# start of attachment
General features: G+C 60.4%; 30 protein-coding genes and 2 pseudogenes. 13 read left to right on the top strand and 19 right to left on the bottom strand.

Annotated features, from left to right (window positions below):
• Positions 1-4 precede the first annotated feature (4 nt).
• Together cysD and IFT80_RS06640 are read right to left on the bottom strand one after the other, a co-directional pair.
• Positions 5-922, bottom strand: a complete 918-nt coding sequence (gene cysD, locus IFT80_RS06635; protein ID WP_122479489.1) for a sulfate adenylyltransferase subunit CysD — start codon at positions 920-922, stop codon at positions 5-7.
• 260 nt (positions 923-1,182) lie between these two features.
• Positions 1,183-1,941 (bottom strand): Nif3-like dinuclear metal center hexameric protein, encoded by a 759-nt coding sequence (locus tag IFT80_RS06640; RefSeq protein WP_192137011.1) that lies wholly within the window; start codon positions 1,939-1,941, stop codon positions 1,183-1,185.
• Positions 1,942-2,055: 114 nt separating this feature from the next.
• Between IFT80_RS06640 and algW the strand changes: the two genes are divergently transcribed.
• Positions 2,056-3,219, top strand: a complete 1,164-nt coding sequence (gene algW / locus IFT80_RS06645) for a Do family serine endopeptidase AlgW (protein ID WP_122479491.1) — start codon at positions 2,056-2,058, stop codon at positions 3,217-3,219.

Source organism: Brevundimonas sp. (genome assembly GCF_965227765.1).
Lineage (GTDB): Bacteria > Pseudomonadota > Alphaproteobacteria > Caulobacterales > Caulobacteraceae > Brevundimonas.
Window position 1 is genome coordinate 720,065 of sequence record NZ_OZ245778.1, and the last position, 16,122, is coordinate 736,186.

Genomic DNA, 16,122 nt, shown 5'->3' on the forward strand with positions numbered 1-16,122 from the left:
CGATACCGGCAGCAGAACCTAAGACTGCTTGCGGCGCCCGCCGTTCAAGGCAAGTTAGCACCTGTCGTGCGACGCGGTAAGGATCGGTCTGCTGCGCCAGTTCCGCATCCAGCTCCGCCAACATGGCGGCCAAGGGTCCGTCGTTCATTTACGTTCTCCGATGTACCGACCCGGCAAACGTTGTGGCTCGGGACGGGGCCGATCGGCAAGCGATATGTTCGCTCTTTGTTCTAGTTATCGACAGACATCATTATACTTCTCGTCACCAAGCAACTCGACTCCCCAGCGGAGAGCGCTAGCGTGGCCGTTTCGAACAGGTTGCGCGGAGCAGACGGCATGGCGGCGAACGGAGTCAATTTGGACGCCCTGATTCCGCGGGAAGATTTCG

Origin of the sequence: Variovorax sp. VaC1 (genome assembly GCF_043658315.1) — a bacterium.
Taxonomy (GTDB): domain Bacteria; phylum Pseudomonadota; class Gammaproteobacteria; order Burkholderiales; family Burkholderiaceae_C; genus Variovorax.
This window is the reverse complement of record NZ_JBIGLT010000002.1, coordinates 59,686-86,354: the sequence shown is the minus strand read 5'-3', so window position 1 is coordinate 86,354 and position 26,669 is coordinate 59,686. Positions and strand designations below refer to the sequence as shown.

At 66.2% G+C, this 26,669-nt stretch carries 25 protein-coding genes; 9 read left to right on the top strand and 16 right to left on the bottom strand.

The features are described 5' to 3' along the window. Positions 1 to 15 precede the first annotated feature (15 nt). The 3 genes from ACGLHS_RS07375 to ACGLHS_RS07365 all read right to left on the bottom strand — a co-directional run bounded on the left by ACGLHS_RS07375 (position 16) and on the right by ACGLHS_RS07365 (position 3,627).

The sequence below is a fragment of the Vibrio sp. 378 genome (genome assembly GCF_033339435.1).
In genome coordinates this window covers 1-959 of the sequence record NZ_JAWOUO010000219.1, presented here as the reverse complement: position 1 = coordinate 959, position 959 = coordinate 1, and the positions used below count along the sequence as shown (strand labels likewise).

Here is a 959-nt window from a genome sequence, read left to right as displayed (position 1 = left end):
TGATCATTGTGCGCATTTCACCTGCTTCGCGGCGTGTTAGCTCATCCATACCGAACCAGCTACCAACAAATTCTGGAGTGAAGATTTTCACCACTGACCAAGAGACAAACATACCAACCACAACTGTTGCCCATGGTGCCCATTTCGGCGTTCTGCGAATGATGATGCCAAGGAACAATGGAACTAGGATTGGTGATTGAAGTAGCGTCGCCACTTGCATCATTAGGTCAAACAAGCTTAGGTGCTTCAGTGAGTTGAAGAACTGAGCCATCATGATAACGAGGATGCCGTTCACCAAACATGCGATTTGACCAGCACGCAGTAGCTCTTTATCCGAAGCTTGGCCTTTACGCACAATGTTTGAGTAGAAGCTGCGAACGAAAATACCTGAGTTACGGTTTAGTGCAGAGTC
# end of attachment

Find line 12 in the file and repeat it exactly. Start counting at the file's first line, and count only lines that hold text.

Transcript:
Lineage (GTDB): Bacteria > Pseudomonadota > Alphaproteobacteria > Caulobacterales > Caulobacteraceae > Brevundimonas.